• Predicts no single party will secure two-thirds majority
• Acknowledges ‘talented’ Bilawal needs more experience in politics
• Defends Imran’s ouster, accuses him of plotting to extend stay
ISLAMABAD: Former president Asif Ali Zardari on Thursday anticipated the formation of a “national unity government” after the upcoming general election, insisting that no single party would be able to secure a two-thirds majority.
Mr Zardari expressed confidence that the Feb 8 elections will be held on time. However, he ruled out the possibility of PML-N supremo Nawaz Sharif playing a leading role in the next government, suggesting that it was the PPP’s turn to take the helm.
In an interview with Geo News, broadcast on Thursday, Mr Zardari criticised former prime minister Imran Khan, accusing the PTI chief of attempting to keep him out of politics and extending his rule by manipulating the 2024 elections.
Commenting on the political journey of PPP Chairman Bilawal Bhutto-Zardari, the former president said his son was not yet fully trained. “He’ll take time,” Mr Zardari said, referring to Bilawal.
Acknowledging that Bilawal was “more talented, educated and better spoken than me”, Mr Zardari said: “But experience is experience.”
The two-hour interview covered a range of topics, including Mr Zardari’s experiences with the previous government led by the Pakistan Democratic Movement (PDM), PPP’s plans and election strategy, and his perspective on the future political landscape.
National unity government
Mr Zardari projected that no single party would be able to get 172 seats of the National Assembly and a national unity coalition government would be formed after the coming elections.
Regarding potential political alliances, Mr Zardari said the PPP was open to forming coalitions with any party. “If the N-league (PML-N) does not go with us, we can make an alliance with other parties,” he said, stressing that politics “is a chessboard”.
Emphasising that neither the PPP, PML-N nor JUI-F could achieve a two-thirds majority in the National Assembly, he said, “It is better to move forward in a way that we can go together.”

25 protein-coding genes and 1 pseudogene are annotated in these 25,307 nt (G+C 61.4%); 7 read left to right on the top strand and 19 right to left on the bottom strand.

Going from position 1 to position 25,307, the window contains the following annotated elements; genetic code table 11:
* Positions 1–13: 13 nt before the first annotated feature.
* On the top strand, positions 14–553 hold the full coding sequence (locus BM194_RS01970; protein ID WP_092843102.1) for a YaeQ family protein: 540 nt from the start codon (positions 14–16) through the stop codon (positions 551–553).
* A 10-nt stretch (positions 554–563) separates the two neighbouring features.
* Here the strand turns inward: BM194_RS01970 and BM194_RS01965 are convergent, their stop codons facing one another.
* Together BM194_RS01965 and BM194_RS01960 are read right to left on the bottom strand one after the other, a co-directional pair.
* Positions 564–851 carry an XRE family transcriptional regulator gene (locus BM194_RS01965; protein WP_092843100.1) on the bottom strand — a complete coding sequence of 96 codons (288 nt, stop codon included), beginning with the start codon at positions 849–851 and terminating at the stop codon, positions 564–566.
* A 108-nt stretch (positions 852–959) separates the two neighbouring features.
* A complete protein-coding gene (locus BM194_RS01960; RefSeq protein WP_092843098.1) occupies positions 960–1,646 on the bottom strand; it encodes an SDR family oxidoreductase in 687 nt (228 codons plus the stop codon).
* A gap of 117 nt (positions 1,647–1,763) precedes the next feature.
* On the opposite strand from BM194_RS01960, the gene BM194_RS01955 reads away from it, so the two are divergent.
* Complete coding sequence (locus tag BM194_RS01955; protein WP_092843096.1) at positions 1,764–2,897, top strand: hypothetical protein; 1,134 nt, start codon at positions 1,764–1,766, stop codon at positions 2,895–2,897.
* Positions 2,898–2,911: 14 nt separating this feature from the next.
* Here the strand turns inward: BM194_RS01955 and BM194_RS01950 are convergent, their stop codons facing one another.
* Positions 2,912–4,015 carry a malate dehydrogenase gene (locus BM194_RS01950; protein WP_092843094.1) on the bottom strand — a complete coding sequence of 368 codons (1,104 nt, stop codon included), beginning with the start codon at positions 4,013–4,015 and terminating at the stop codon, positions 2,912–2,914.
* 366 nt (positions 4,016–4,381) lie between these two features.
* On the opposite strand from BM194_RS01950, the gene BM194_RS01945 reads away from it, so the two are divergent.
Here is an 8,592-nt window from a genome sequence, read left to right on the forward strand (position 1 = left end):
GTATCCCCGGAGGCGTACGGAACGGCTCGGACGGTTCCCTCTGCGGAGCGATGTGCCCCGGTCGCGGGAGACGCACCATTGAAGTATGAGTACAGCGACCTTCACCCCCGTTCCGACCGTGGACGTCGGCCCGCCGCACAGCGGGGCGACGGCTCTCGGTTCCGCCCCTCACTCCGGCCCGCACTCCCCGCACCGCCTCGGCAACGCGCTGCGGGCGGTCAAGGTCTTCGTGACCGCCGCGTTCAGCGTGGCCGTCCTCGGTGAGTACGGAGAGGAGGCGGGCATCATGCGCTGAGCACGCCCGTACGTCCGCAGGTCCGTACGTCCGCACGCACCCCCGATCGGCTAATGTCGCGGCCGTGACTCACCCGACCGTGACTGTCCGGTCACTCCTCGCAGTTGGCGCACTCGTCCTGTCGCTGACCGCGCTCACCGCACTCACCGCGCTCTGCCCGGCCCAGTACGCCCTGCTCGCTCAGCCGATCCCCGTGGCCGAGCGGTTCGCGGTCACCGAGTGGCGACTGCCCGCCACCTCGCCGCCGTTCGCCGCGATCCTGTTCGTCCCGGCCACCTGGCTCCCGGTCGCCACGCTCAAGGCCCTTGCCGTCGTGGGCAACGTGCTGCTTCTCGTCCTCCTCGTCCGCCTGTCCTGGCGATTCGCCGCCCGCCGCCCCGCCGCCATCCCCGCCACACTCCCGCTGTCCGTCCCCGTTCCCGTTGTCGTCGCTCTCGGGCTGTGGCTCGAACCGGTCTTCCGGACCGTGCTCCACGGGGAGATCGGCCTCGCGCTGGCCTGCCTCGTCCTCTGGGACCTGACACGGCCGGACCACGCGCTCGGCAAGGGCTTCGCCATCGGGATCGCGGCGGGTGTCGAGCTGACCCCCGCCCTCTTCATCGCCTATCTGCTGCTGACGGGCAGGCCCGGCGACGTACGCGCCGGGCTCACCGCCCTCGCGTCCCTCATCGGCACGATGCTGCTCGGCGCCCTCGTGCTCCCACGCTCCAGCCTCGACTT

As for the possibility of the PML-N supremo becoming prime minister for the fourth time, Mr Zardari said: “I think Nawaz Sharif will not have a lead role. Other parties also exist. Why is PPP being underestimated? We have given them a chance, and now it’s our turn.”
On the possibility of a delay in elections, Mr Zardari confidently asserted that the upcoming polls would take place as scheduled.
“That is why we are out and covering all of Pakistan, going everywhere. Political campaigns are healthy for political parties,” he said.
PTI’s offer to PPP
He criticised PTI Chairman Imran Khan, blaming him for the country’s economic challenges and isolation for lacking any view or capability to run the government.
“Pakistan has been isolated from the world due to Imran. He was an enemy of the economy and responsible for Pakistan’s economic woes,” he added.
Mr Zardari claimed that the PTI had offered six ministries to the PPP if it made an alliance with Mr Khan’s party. “Why should I take six ministries?” he wondered.
When Mr Mir, the talk show host, asked whether former spymaster Faiz Hamid was behind the attempts to forge an alliance between the PTI and the PPP, Mr Zardari avoided a direct response. Instead, he asked Mr Mir whether he wanted him to face Section 164 of the Code of Criminal Procedure, which deals with confessional statements before a magistrate.
Commenting on the PDM’s April 2022 move to oust Imran Khan as prime minister, Mr Zardari insisted that Pakistan would have suffered if Mr Khan had stayed.
Experience with PDM govt
Mr Zardari said the PPP’s experience with the previous government led by the multi-party coalition was quite difficult.
“I was impressed by (then prime minister) Shehbaz Sharif as he used to start work at six in the morning and finish it till nine in the night,” he said.
However, the former president said he asked Shehbaz several things “which he did not consider and it harmed the country”.
Responding to a question about Bilawal Bhutto-Zardari’s recent remarks on generational change in politics, Mr Zardari said Bilawal still needed more time to be fully trained.
“The younger generation these days has their own thinking,” Mr Zardari said. “Everyone has a right to express their thoughts. Stopping someone would only create more problems. If he (Bilawal) says, ‘You do politics, I will not’, what will I do?”
Asked whether he was playing “good cop, bad cop”, Mr Zardari said: “This is not a police station where good cop, bad cop is played to get a confession out of someone. If Bilawal were in business with me, he would’ve said the same thing. In politics, too. This is every household’s story.”
He revealed that senior PPP leader Farhatullah Babar had resigned as secretary general of the party’s parliamentarians’ unit (PPPP) and would soon head the PPP’s human rights cell.
Emphasising the importance of the 18th constitutional amendment, Mr Zardari said it would be implemented more effectively under a PPP-led government.
Published in Dawn, November 24th, 2023